California Seeks Permission to Tax Stored Aircraft

Wednesday, December 8, 2004
Airport fears drop in deals by tax move in California
The Riverside (CA) Press-Enterprise

A proposed change to the way the state taxes airplanes being stored in California is hurting efforts to revitalize San Bernardino International Airport and could affect other Southern California airports. The state Board of Equalization scheduled a hearing for Tuesday on a possible change to property tax rule 138, which provides a property tax exemption for aircraft being repaired, modified or serviced.

The rule was intended only for aircraft actually being worked on, according to Dick Fisher, assessor for Yolo County. But that has been interpreted over the years to include planes stored in the state that receive only an annual oil change, Fisher said in comments the California Assessors Association forwarded to the state.

The assessors want the law changed to specifically exclude aircraft that are being stored in the state. That has created a snag in a plan that could generate as much as $500,000 a year for the San Bernardino airport.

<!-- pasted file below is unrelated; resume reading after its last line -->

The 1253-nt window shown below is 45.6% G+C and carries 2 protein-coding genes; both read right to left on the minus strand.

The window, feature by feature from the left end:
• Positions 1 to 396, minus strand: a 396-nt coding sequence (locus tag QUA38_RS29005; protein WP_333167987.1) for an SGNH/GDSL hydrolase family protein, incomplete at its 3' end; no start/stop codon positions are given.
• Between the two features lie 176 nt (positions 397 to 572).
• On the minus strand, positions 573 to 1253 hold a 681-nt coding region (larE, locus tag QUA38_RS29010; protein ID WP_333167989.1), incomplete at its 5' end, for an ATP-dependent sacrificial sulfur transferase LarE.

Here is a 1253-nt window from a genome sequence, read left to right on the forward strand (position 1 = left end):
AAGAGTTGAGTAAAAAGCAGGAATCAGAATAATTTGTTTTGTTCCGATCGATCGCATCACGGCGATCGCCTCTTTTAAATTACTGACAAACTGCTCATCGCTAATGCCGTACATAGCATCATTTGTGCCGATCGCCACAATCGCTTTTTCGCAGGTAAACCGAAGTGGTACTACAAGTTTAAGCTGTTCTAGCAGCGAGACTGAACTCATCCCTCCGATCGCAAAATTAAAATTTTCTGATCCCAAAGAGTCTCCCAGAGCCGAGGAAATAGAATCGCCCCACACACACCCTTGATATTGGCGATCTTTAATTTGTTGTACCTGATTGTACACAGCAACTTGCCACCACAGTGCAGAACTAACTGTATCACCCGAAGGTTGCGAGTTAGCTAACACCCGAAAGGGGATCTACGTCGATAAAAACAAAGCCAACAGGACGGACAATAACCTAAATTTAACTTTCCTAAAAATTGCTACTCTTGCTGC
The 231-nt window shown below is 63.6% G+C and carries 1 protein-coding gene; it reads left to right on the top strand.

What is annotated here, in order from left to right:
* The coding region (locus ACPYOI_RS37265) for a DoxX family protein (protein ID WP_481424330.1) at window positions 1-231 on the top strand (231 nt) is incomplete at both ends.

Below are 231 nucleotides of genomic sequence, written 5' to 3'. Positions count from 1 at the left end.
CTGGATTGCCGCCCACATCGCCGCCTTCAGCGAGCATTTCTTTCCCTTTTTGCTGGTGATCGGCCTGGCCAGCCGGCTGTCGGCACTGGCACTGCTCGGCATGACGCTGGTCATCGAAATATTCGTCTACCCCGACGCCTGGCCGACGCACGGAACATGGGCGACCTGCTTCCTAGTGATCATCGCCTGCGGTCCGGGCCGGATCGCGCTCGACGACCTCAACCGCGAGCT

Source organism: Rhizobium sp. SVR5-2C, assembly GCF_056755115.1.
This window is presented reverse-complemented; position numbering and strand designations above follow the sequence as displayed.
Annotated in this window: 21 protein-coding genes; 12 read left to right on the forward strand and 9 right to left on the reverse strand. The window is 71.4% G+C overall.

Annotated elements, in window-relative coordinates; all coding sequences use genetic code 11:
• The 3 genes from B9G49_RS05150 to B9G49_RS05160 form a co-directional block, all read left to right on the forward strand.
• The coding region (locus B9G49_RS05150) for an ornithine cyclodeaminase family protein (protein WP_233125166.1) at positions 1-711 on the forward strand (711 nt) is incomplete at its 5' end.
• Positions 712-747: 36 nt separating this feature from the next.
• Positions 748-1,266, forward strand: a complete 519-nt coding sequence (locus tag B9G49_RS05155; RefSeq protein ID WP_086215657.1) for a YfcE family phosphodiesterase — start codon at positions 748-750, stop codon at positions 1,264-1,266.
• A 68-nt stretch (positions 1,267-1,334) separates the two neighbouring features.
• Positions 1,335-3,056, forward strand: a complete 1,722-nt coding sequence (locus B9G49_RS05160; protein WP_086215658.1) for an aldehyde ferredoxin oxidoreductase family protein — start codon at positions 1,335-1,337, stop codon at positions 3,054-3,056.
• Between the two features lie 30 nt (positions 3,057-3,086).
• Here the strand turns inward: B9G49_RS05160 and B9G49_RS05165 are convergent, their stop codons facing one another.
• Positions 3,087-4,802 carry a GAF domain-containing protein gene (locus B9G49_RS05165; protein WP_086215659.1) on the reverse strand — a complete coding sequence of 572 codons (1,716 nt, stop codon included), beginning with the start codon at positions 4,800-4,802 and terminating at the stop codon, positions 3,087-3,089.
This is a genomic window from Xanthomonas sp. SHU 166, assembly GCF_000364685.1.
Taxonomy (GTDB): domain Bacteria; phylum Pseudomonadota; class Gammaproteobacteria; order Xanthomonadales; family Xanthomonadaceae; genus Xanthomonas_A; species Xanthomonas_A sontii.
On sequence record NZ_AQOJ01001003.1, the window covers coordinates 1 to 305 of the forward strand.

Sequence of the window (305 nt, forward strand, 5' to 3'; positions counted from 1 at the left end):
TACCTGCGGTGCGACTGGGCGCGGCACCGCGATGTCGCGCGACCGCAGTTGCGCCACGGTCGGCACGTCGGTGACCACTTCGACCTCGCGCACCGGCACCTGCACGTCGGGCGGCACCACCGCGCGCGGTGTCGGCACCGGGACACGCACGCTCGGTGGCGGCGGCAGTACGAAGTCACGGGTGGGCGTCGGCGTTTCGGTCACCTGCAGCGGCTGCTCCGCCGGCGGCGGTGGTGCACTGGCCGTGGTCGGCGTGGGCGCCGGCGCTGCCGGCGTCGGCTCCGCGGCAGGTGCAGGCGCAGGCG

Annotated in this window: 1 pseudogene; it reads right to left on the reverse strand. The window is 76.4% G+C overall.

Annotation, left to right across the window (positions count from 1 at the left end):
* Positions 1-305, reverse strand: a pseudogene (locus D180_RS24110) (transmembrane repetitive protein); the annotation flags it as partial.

The airport has approved a lease with a company that wants to store large commercial aircraft at the airport, located at the former Norton Air Force Base, according to Don Rogers, interim executive director for the San Bernardino International Airport Authority.

The lease agreement was to take effect on Dec. 1, but has been postponed because of the uncertainty created by the proposed tax change.

That is not surprising, Rogers said, given that for a $10 million airplane, the property tax would be $100,000 a year.

“They simply would not come to California,” Rogers said. “The airlines could not have said it more succinctly: ‘If you pass this rule, we will leave California.’ “

The San Bernardino airport’s agreement with KCP Leasing Inc. would have yielded $300,000 to $500,000 a year, according to Rogers, who added that the higher figure would be equivalent to about a third of the airport authority’s budget. That change also could affect the financial viability of airports in Victorville and Mojave, he said.

“As one of my lessees says, airplanes are not buildings. They can move them,” Rogers said. “Any representation that they are going to collect that tax is an illusion.”

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